Master's student Rick Priester finds Georgia Tech fertile ground for cultivating potential startup businesses.
Entrepreneur Rick Priester hadn't planned on starting over professionally when he enrolled in Georgia Tech College of Management's Master of Science in Management of Technology (MS-MOT) program in May 2006.
But within a few weeks of starting the executive-format program, he accepted a surprise offer from a publicly traded company to buy his business, an Internet-based marketer of individual health insurance called 1-800-Healthplan.com. So Priester's goals for his master's education expanded beyond improving his entrepreneurial skill set to finding his next business opportunity.
"It's not like I can go off into the sunset and be rich for the rest of my life, but making the sale was lucrative enough to buy me the time to take a sabbatical from traditional work and soak up all the great resources available at Tech," says Priester, whose classes meet every other Friday and Saturday, giving him plenty of time to explore the possibilities.
Finding Georgia Tech fertile ground for cultivating potential startups, Priester has taken advantage of such opportunities as Georgia Tech's Business Plan Competition and Technological Innovation: Generating Economic Results (TI:GER®) program. Through participation in both, he's identified technologies developed by university researchers that hold great commercial promise and worked on plans to bring them to market. He's optimistic that one of these technologies will lead to his next career.
For the annual Business Plan Competition, which is open to all Georgia Tech students and recent alumni, he teamed with fellow MS-MOT students John Daniels and Shanker Subramaniam as well as MBA student Crystal Gilpin. Their team, Pharmaceutical Intelligence, won third place for their plan to form a bioinformatics company around software technology that can expedite the drug discovery process. They also won the Best Overall Sales and Marketing Strategy prize as well as 2nd place in the challenge round at the prestigious Rice University Business Plan Competition this spring.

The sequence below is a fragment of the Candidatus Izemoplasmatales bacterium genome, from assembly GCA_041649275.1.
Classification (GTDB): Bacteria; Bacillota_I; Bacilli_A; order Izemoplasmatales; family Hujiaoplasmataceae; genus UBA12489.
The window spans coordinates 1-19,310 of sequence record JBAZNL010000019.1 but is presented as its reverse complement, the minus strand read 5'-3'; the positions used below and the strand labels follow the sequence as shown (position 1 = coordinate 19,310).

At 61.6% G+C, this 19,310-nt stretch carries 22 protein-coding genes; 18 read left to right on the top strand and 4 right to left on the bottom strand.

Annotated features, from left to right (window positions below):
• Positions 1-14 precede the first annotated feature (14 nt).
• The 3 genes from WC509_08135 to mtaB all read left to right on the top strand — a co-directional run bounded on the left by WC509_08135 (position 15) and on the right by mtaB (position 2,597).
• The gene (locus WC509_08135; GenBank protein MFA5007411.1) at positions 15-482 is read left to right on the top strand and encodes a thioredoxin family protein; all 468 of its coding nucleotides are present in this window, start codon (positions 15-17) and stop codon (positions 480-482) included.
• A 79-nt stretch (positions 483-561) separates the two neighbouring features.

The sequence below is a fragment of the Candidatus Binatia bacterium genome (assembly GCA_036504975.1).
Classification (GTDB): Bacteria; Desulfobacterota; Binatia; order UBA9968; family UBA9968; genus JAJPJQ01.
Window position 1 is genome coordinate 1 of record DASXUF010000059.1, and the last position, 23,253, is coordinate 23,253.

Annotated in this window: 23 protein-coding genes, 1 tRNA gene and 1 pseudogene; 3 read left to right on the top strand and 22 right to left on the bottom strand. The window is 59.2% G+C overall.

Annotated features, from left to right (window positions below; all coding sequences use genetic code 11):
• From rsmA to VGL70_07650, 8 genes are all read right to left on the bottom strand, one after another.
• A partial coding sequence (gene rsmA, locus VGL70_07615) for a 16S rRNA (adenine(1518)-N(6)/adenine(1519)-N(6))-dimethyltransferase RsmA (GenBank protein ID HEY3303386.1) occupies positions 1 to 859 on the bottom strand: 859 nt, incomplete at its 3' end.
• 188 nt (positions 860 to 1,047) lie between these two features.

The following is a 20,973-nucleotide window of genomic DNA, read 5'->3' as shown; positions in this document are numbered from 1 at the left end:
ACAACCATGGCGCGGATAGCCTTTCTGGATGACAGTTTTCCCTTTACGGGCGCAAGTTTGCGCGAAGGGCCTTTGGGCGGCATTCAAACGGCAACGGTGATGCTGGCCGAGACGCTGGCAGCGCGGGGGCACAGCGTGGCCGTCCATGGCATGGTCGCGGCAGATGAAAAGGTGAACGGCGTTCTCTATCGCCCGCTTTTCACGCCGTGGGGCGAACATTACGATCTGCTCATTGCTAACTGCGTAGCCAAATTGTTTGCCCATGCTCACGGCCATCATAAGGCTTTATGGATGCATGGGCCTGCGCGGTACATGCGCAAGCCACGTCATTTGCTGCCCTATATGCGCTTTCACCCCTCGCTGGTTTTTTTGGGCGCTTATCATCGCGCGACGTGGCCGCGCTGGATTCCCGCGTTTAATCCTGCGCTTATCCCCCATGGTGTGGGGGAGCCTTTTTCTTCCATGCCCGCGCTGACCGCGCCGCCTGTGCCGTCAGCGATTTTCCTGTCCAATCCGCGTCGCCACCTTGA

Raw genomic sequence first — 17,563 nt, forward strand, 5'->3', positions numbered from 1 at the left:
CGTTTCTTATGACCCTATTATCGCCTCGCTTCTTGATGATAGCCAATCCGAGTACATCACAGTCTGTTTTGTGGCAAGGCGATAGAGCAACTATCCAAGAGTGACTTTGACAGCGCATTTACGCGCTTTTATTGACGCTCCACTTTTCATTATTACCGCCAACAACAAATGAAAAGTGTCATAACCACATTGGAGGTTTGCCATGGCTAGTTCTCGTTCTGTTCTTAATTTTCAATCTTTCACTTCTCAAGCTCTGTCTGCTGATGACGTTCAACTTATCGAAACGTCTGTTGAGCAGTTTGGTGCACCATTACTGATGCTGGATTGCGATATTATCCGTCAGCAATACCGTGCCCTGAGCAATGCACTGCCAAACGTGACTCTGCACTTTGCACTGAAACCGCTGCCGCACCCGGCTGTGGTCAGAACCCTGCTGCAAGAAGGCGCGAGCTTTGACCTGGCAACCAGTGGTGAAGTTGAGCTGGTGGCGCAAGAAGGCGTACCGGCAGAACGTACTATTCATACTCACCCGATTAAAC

The team learned of its bioinformatics technology through VentureLab, which helps commercialize the work of university researchers. "This software mathematically does things that could once only be done through chemistry experiments," Priester explains. "It really is revolutionary."
In addition to his many extracurricular activities, Priester says he's benefiting greatly from the MS-MOT program, which is designed to prepare leaders to excel in the rapidly changing world of high-tech business. The 19-month program's foundation consists of a business core like that found in MBA programs, but students also learn how to leverage technology for sustained competitive advantage, manage innovation, and hone their entrepreneurial skills.
"I regard it as a terrific update because of the length of time since I've been in a formal educational environment," says Priester, who earned a bachelor's in accounting from Clemson University in 1982, then worked in banking and insurance until 1995, when he started 1-800-Healthplan.com.
"I ran my business as many entrepreneurs do, where you're kind of run by your circumstances," says Priester, who grew his company into 43-person call center. "Now I'm learning a more formal approach, where you're certain you've covered all the bases appropriately before moving down a particular path. My courses can all be tied back to what a small business owner needs."
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